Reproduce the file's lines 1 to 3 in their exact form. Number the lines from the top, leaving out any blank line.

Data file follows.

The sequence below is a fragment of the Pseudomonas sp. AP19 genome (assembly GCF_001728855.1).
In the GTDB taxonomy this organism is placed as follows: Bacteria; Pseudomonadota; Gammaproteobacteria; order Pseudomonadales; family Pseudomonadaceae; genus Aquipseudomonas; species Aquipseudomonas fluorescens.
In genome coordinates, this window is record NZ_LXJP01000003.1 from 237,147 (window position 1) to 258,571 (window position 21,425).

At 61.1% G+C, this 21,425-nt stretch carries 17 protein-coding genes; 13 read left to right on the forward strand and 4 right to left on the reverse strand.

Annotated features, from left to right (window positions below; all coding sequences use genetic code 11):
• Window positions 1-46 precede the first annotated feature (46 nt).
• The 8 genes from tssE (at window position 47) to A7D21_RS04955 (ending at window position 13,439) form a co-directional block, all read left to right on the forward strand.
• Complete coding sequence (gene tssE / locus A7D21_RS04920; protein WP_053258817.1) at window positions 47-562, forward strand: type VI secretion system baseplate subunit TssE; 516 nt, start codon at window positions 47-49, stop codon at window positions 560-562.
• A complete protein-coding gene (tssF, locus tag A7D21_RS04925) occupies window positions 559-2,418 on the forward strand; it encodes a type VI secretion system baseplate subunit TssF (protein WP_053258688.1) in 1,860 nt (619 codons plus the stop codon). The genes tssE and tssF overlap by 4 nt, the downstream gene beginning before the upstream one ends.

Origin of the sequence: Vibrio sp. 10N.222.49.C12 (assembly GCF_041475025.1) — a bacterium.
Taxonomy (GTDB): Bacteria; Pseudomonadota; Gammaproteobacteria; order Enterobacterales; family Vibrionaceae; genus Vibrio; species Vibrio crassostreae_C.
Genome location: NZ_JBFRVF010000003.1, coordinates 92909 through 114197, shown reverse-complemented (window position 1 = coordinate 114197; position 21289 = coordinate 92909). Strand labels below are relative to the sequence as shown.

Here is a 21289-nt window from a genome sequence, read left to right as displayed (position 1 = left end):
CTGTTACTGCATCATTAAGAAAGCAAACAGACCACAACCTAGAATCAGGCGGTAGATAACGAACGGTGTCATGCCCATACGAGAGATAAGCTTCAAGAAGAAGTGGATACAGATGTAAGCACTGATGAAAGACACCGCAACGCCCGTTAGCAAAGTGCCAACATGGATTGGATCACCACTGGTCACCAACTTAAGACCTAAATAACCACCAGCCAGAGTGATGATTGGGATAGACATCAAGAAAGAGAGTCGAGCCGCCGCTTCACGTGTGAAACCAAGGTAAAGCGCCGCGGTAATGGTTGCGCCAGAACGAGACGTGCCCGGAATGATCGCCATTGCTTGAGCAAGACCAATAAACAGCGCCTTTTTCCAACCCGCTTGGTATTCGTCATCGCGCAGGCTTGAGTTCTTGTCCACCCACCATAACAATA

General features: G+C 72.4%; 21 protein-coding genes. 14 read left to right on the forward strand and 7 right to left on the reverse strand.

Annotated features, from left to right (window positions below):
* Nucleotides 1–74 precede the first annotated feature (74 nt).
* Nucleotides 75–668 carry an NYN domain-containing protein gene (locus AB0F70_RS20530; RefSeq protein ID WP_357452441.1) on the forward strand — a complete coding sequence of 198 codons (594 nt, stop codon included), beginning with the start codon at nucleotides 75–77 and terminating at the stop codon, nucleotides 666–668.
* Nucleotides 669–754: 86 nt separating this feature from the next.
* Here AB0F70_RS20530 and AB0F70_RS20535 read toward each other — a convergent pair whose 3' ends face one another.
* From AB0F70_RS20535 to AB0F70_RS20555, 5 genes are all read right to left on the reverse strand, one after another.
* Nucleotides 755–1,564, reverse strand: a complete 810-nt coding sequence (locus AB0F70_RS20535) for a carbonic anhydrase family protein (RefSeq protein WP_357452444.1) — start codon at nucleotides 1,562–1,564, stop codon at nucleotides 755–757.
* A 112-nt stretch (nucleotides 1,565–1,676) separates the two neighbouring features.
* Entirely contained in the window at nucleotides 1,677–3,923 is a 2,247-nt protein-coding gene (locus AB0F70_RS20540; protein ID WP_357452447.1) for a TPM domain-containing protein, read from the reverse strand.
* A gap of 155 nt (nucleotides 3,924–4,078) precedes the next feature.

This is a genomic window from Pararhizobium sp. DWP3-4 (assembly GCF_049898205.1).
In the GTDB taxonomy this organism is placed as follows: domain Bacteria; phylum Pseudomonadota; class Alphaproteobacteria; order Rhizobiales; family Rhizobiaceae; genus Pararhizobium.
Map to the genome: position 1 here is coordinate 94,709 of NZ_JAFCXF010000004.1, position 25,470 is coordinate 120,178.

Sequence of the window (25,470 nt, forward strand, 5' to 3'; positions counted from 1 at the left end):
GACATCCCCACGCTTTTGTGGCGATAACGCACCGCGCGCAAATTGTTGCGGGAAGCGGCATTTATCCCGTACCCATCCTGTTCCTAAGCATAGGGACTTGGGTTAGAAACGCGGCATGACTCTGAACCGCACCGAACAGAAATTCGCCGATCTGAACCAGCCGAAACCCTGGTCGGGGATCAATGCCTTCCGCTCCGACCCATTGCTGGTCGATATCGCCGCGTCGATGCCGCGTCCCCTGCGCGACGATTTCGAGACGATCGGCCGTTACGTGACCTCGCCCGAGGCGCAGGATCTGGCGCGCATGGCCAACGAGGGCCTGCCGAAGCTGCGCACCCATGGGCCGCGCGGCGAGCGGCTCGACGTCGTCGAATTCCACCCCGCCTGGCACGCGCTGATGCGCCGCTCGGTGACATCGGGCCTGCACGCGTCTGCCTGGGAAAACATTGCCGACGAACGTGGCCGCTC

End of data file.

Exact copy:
The sequence below is a fragment of the Pseudomonas sp. AP19 genome (assembly GCF_001728855.1).
In the GTDB taxonomy this organism is placed as follows: Bacteria; Pseudomonadota; Gammaproteobacteria; order Pseudomonadales; family Pseudomonadaceae; genus Aquipseudomonas; species Aquipseudomonas fluorescens.
In genome coordinates, this window is record NZ_LXJP01000003.1 from 237,147 (window position 1) to 258,571 (window position 21,425).